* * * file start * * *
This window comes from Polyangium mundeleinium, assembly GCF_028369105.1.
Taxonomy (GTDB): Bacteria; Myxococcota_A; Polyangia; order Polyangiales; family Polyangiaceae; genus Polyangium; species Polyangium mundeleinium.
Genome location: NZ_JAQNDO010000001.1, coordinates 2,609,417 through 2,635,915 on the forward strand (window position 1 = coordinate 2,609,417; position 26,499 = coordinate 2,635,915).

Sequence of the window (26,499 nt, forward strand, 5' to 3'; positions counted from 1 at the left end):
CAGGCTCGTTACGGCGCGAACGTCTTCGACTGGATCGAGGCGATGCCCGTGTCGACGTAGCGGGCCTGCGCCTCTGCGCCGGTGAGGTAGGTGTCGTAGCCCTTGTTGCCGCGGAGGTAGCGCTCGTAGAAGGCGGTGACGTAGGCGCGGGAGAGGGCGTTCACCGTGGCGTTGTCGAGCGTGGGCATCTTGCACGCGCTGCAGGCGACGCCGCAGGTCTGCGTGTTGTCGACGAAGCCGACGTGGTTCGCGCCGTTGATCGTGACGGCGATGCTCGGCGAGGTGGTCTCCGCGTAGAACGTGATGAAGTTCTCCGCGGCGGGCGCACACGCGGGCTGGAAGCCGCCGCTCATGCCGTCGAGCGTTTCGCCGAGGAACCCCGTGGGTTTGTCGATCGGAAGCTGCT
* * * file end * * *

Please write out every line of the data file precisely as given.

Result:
This window comes from Polyangium mundeleinium, assembly GCF_028369105.1.
Taxonomy (GTDB): Bacteria; Myxococcota_A; Polyangia; order Polyangiales; family Polyangiaceae; genus Polyangium; species Polyangium mundeleinium.
Genome location: NZ_JAQNDO010000001.1, coordinates 2,609,417 through 2,635,915 on the forward strand (window position 1 = coordinate 2,609,417; position 26,499 = coordinate 2,635,915).

Sequence of the window (26,499 nt, forward strand, 5' to 3'; positions counted from 1 at the left end):
CAGGCTCGTTACGGCGCGAACGTCTTCGACTGGATCGAGGCGATGCCCGTGTCGACGTAGCGGGCCTGCGCCTCTGCGCCGGTGAGGTAGGTGTCGTAGCCCTTGTTGCCGCGGAGGTAGCGCTCGTAGAAGGCGGTGACGTAGGCGCGGGAGAGGGCGTTCACCGTGGCGTTGTCGAGCGTGGGCATCTTGCACGCGCTGCAGGCGACGCCGCAGGTCTGCGTGTTGTCGACGAAGCCGACGTGGTTCGCGCCGTTGATCGTGACGGCGATGCTCGGCGAGGTGGTCTCCGCGTAGAACGTGATGAAGTTCTCCGCGGCGGGCGCACACGCGGGCTGGAAGCCGCCGCTCATGCCGTCGAGCGTTTCGCCGAGGAACCCCGTGGGTTTGTCGATCGGAAGCTGCT